Pathways of communication along the gut-brain axis. Among other things, bacteria can secrete neurotransmitters that induce intestinal cells to release molecules that modulate neural signaling within the nervous system. Information is routinely passed between the gut and brain along the vagus nerve. Source: Smith and Wissel (2019).

Mauro Costa-Mattioli, a professor of neuroscience at Baylor College of Medicine, studies how gut microbes influence the central nervous system and brain functions. In a talk in January 2021, he proposed that environment and genetics can influence gut microbiota, which communicate with the brain, influencing complex behavior. One communication channel between the gut microbes and the brain appears to be the vagus nerve, which extends from the brain stem through the neck and the thorax down to the abdomen.  

In research on ASD in animal models, Costa-Mattioli and colleagues found that treatment with the bacteria Lactobacillus reuteri—which reduces social deficits in mice that lacked those bacteria—appeared to work not by replenishing the mice’s gut microbiome but by promoting social-interaction-induced synaptic plasticity, which is impaired in ASD, through interactions with the vagus nerve (Sgritta et al., 2019). These findings support the groundbreaking idea that the gut microbiome can influence brain plasticity—and suggest that this type of research could point to novel therapies in human patients. However, the researchers cautioned that “the gut-microbiota-brain axis is an emerging field, and to ensure the success of microbial-based therapies for neurological disorders, we believe that first it would be important to establish a set of defined and objective criteria for transitioning into human clinical trials.”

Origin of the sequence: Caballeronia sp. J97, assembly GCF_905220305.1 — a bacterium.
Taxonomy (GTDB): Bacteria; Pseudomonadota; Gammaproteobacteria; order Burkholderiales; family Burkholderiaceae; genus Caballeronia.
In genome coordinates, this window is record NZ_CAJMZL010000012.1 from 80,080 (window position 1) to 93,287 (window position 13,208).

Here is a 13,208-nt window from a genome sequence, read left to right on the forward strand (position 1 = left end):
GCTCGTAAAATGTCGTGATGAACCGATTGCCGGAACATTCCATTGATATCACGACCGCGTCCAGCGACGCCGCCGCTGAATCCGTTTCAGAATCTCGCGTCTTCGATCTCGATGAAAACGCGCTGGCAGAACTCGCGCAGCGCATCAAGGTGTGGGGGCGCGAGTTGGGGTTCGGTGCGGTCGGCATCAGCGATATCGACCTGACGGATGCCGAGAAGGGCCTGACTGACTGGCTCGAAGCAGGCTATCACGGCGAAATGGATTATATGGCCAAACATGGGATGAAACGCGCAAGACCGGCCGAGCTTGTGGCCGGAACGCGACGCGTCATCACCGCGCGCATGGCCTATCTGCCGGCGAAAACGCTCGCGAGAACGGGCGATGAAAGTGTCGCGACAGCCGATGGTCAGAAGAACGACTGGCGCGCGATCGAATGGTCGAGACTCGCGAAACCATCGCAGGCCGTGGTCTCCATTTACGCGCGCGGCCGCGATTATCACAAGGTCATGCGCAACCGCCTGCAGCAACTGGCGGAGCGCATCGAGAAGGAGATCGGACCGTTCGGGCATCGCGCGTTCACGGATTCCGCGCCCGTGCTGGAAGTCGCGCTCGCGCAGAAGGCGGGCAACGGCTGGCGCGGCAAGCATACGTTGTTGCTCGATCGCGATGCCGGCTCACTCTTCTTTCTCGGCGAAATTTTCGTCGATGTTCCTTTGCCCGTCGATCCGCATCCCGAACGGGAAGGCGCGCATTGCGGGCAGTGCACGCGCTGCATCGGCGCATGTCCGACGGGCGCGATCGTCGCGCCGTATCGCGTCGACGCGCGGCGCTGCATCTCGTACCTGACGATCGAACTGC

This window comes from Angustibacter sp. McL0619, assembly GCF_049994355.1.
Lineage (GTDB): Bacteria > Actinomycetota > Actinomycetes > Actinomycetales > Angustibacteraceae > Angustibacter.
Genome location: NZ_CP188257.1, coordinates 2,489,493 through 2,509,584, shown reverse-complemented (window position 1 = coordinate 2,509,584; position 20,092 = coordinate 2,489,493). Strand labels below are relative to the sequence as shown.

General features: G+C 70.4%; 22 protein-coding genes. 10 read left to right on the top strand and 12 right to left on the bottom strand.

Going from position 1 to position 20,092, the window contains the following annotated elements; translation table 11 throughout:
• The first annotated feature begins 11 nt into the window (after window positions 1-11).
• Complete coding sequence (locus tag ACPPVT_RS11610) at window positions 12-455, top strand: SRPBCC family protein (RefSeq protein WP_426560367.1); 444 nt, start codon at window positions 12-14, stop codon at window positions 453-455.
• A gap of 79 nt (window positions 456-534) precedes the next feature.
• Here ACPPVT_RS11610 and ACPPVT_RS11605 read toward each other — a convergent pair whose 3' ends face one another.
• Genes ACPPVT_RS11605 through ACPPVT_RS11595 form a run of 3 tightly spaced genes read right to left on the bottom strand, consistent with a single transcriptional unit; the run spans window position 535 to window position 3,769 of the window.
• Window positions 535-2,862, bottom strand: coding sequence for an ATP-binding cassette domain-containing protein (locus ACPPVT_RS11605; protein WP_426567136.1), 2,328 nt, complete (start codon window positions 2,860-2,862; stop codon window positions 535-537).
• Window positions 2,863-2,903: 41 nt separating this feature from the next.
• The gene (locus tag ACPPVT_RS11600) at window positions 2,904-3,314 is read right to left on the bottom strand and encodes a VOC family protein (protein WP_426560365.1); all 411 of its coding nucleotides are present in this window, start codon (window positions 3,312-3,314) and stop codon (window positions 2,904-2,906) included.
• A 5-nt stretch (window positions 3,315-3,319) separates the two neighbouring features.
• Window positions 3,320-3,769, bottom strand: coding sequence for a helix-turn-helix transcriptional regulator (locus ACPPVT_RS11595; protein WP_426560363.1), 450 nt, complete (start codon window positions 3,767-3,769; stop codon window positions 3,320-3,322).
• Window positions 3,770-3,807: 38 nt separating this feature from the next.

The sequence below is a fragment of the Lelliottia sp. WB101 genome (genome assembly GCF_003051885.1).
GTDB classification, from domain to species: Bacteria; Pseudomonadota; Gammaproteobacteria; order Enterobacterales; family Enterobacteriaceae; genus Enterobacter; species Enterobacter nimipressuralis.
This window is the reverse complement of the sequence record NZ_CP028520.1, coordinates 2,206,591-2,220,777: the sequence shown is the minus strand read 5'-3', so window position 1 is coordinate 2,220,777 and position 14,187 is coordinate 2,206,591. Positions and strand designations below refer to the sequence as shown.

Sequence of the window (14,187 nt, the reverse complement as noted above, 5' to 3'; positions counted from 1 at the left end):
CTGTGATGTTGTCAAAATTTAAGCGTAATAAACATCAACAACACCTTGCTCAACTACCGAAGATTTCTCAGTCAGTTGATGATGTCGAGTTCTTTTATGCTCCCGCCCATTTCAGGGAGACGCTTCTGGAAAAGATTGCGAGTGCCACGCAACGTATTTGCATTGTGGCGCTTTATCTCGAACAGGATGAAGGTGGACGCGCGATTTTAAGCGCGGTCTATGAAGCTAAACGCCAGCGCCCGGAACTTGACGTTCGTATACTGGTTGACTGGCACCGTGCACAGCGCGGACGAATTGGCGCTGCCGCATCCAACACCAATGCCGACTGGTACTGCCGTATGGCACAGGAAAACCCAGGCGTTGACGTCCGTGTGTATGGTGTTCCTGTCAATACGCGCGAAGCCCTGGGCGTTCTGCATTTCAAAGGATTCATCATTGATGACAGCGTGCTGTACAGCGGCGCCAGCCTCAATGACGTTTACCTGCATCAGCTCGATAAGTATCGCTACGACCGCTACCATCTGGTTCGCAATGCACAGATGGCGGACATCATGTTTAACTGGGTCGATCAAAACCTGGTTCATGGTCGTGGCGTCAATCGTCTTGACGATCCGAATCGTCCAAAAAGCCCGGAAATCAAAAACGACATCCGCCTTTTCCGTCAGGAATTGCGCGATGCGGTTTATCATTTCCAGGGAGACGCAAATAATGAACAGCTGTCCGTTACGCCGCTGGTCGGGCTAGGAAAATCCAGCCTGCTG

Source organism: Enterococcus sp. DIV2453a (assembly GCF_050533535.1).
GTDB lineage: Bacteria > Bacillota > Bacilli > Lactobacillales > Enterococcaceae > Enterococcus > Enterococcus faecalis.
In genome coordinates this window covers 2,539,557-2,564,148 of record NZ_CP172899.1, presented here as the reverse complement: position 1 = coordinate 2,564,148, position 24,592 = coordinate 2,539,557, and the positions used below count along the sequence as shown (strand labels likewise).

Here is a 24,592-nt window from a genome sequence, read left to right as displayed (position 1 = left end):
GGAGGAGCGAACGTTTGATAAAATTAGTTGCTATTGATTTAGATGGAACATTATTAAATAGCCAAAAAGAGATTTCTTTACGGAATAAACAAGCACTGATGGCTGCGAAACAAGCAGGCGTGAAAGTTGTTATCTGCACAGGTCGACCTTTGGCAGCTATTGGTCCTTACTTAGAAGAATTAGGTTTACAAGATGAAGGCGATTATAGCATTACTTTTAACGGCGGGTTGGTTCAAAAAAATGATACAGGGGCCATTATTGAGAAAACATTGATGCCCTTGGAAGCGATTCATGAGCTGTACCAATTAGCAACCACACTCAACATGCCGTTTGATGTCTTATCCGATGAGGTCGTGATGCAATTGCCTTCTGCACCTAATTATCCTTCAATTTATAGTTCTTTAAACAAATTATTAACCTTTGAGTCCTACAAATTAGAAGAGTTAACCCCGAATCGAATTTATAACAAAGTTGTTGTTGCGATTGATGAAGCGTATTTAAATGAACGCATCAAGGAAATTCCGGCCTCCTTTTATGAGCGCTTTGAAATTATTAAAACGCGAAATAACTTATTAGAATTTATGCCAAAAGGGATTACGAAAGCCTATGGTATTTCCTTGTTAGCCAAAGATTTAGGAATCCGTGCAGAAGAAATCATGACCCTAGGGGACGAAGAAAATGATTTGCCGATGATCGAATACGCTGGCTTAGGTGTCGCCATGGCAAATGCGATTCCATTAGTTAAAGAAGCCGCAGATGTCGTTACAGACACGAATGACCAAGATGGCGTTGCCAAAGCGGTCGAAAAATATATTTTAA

Neuroimaging neurogastroenterology  

“Neuroimaging is at its most powerful when it can reveal an insight and understanding to a phenomenon that has been either a mystery or not believed due to the subjectivity of response measures,” wrote Emeran A. Mayer and colleagues in 2019. One such phenomenon that the researchers examined is irritable bowel syndrome (IBS), a common condition characterized by chronically recurring abdominal pain and altered bowel habits. Patients diagnosed with IBS and other gastrointestinal disorders also experience high rates of anxiety and other psychiatric comorbidities. IBS-related alterations in functional, structural, and anatomical brain networks, Mayer and colleagues wrote, “have provided plausible neurobiological substrates for several information-processing abnormalities reported in patients with IBS.” These include biased threat appraisals, or “catastrophizing,” and outcome expectancies (related to the salience network); autonomic hyperarousal (related to the emotional arousal and central autonomic networks); and symptom-focused attention (related to the central executive network).